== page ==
• Alex J.


    It seems to me that much of what Ross Jeffries teaches is how to be confident and reform your own counter-productive behavior, rather that actually manipulating anyone else.

    (In other words, I agree.)

  • Astonishingly, it is possible to sleep with lots of women while thinking of them and treating them as human beings. I strongly suspect it’s a happier and more fulfilling way to do it too.

  • Andy Wood

    I find Roissy’s rules completely obvious, after a certain amount of experience with women. These are very far from the more cynical dating “rules” you might encounter. These aren’t especially deserving of the label “games”, except insofar as all interaction can be considered a game. This is simply behaving in a way that accommodates human instinct. And you’d better believe that instincs are very strongly in play during mating.

    The idea is to enhance the experience for BOTH people by understanding and respecting the natural rules that are likely to be at work whether you like them or not. There’s no need to take anything to extremes, but these types of principles can be consistent with love. People will trivially admit that it is good to understand who your partner is. Consider that it is also good to understand what they are.

  • As between the con man and his mark, which one really needs a good look in the mirror?

  • robin hanson is god.

    anyone that lives in DC…that’s one strike against them.

    And yet Robin lives in DC. Come back to California, Robin. Eliezer is here. Many others.

  • Stefan King

    Those ‘players’ don’t know how to teach their ‘skills’, because everyone is different. But combined with decent psychology and biology, one can draw valid conclusion from their perspective. IMO, understanding love (domain knowledge of mating) relies on the intersection of sound psychology and biology with personal experience.

    My comments on the “The Sixteen Commandments Of Poon”, by commandment:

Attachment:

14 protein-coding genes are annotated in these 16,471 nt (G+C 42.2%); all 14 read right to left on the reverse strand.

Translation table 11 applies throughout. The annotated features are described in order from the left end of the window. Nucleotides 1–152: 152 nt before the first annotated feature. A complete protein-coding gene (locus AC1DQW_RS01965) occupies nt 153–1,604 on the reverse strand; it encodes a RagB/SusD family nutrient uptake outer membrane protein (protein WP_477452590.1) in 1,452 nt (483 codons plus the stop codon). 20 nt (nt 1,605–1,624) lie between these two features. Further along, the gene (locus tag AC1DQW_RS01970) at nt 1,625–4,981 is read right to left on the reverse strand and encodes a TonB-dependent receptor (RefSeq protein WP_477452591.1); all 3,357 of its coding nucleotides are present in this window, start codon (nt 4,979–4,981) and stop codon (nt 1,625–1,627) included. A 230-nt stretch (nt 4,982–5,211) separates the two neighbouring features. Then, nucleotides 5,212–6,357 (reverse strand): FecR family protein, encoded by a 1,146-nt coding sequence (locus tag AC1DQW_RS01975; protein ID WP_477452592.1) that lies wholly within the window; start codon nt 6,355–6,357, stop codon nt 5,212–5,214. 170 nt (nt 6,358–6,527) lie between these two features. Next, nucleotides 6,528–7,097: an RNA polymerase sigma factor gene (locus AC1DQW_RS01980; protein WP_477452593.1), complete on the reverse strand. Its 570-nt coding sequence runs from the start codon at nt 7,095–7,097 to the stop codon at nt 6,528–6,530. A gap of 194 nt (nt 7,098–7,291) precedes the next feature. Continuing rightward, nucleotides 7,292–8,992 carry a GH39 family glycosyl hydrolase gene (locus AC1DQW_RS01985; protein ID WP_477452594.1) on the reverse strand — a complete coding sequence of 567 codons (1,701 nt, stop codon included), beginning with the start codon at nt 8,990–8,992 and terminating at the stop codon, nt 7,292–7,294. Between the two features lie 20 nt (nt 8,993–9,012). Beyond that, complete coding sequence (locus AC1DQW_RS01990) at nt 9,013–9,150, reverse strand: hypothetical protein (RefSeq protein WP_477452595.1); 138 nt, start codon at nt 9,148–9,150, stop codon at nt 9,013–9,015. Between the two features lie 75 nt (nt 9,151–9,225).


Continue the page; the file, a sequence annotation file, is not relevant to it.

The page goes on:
1. Overestimation of the importance of language. In love, words don’t matter, only tone, and actions.

    2. No need to provoke jealousy. A woman should be able to decode your attractiveness to other women from your observable attributes.

    3. True.

    4. True, but ideally not needed. Drama queens are not very rewarding.

    5. Nonsense. Violates basic principles of economy. Giving and taking will be a function of relative strength and weakness in interaction with the environment. If status is unequal the relationship will not last long enough to be fulfilling.

    6. True, for any type of relationship. Keeping supplying new stimuli or attention will wane.

    7. No need to keep an actual second, because the other ‘options’ are implied by your attractiveness.

    8. No. If you made a mistake, you are sorry, and there is no need to hide it. Love is not politics. Deception is usually a bad idea.

    9. True only to the extent the woman lacks education. Logic is hot for the learned.

    10. True, but unfortunately it also diminishes your enjoyment of it.

    11. Fakers will be caught. Since when did irrationality pay off?

    12. True, not just in love.

    13. No comment… 🙂

    14. Yep, but not sustainable.. try it for week.

    15. True.

    16. True.

  • Douglas Knight

    I have not read The Rules, but my impression is that it is a typical example of manipulation advice in that it tells you what to do but does not explicitly do what RH is suggesting here: it does not give a model of the targets of manipulation. Of course, he only suggested that we can try to extract a model from it, but contrast that with Roissy’s list, which is quite explicit in connecting a model to the advice. I think this is nothing special about Roissy, but is about how the (male) seduction community is much more explicit and analytic than other manipulation advisors.

    Why is that?
    How can we find other such sources of explicit models?

  • Shawn Gettler

    Roissy tells men to respond twice for every three emails/calls/whatever. Fein and Schneider suggest women respond once for every four. Both sides rely on plausible psychology, but one or both is obviously offering rather poor advice.

  • Cyan